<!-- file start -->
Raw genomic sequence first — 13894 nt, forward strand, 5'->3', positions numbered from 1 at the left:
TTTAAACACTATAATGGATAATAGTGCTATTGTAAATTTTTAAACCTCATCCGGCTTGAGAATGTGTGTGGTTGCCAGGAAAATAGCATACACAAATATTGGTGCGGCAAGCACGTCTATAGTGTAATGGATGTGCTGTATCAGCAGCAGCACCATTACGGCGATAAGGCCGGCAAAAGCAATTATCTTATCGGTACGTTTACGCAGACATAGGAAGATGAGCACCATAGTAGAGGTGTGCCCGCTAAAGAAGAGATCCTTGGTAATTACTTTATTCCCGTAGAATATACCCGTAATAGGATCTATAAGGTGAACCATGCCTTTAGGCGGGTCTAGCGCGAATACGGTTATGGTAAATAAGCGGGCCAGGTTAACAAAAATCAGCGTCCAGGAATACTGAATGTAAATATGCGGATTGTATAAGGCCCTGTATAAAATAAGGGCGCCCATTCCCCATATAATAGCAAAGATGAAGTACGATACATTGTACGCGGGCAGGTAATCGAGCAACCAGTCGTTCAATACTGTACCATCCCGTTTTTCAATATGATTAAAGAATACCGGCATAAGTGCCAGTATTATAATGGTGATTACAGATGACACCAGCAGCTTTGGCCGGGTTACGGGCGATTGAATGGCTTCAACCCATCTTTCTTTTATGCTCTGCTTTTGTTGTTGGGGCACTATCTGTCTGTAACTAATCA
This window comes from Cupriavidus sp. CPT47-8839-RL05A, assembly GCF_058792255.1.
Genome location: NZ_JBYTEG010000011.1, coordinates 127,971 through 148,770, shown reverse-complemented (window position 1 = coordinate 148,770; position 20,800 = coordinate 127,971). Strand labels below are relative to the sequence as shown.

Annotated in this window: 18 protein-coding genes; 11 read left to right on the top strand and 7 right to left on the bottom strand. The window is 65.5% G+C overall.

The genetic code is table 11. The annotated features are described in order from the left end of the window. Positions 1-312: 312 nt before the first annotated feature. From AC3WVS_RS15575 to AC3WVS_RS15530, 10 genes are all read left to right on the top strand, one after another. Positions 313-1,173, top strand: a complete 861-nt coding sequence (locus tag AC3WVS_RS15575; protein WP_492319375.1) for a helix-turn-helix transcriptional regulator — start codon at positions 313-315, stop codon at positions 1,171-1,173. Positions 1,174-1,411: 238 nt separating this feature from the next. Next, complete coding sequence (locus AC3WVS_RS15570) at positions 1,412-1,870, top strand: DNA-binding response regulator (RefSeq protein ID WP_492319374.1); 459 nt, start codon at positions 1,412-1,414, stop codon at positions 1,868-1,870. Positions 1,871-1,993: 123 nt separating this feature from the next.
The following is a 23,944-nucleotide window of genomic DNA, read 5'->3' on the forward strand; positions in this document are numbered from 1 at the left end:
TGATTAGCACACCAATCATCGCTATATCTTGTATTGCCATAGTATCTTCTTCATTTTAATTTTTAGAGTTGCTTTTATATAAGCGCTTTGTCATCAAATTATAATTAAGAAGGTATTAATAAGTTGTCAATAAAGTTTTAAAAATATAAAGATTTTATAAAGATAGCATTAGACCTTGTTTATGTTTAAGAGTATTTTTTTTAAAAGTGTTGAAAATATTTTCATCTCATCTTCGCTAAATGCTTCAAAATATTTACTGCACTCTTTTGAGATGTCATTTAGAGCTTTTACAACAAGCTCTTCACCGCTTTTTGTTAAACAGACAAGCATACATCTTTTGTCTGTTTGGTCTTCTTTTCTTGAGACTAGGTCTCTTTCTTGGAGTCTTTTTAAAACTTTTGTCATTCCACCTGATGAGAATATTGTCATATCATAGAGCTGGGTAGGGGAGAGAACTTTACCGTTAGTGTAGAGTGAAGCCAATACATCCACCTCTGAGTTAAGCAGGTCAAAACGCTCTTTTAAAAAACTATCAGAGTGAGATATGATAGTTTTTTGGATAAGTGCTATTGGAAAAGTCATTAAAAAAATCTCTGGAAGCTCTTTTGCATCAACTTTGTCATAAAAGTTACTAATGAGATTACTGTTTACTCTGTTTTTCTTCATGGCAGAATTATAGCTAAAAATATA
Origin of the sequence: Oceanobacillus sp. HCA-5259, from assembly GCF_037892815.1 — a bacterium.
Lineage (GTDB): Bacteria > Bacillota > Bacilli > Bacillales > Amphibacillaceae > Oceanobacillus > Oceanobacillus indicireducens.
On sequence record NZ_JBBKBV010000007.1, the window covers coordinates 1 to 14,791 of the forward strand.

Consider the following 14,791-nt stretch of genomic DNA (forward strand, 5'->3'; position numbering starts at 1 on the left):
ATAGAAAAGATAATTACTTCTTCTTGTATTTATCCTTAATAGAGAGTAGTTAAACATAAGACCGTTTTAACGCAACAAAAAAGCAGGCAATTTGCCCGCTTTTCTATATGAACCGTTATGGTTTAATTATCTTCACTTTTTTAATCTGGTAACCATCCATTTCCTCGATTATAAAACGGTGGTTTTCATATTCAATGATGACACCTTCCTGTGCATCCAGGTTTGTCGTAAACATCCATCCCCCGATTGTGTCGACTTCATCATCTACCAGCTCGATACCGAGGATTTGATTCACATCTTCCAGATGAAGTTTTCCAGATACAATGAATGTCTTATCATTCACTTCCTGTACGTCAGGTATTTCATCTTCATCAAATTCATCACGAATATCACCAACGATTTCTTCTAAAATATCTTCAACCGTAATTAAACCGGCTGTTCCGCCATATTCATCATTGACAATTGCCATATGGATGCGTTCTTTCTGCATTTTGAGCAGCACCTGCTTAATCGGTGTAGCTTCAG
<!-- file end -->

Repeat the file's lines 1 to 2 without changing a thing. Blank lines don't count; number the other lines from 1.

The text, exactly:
Raw genomic sequence first — 13894 nt, forward strand, 5'->3', positions numbered from 1 at the left:
TTTAAACACTATAATGGATAATAGTGCTATTGTAAATTTTTAAACCTCATCCGGCTTGAGAATGTGTGTGGTTGCCAGGAAAATAGCATACACAAATATTGGTGCGGCAAGCACGTCTATAGTGTAATGGATGTGCTGTATCAGCAGCAGCACCATTACGGCGATAAGGCCGGCAAAAGCAATTATCTTATCGGTACGTTTACGCAGACATAGGAAGATGAGCACCATAGTAGAGGTGTGCCCGCTAAAGAAGAGATCCTTGGTAATTACTTTATTCCCGTAGAATATACCCGTAATAGGATCTATAAGGTGAACCATGCCTTTAGGCGGGTCTAGCGCGAATACGGTTATGGTAAATAAGCGGGCCAGGTTAACAAAAATCAGCGTCCAGGAATACTGAATGTAAATATGCGGATTGTATAAGGCCCTGTATAAAATAAGGGCGCCCATTCCCCATATAATAGCAAAGATGAAGTACGATACATTGTACGCGGGCAGGTAATCGAGCAACCAGTCGTTCAATACTGTACCATCCCGTTTTTCAATATGATTAAAGAATACCGGCATAAGTGCCAGTATTATAATGGTGATTACAGATGACACCAGCAGCTTTGGCCGGGTTACGGGCGATTGAATGGCTTCAACCCATCTTTCTTTTATGCTCTGCTTTTGTTGTTGGGGCACTATCTGTCTGTAACTAATCA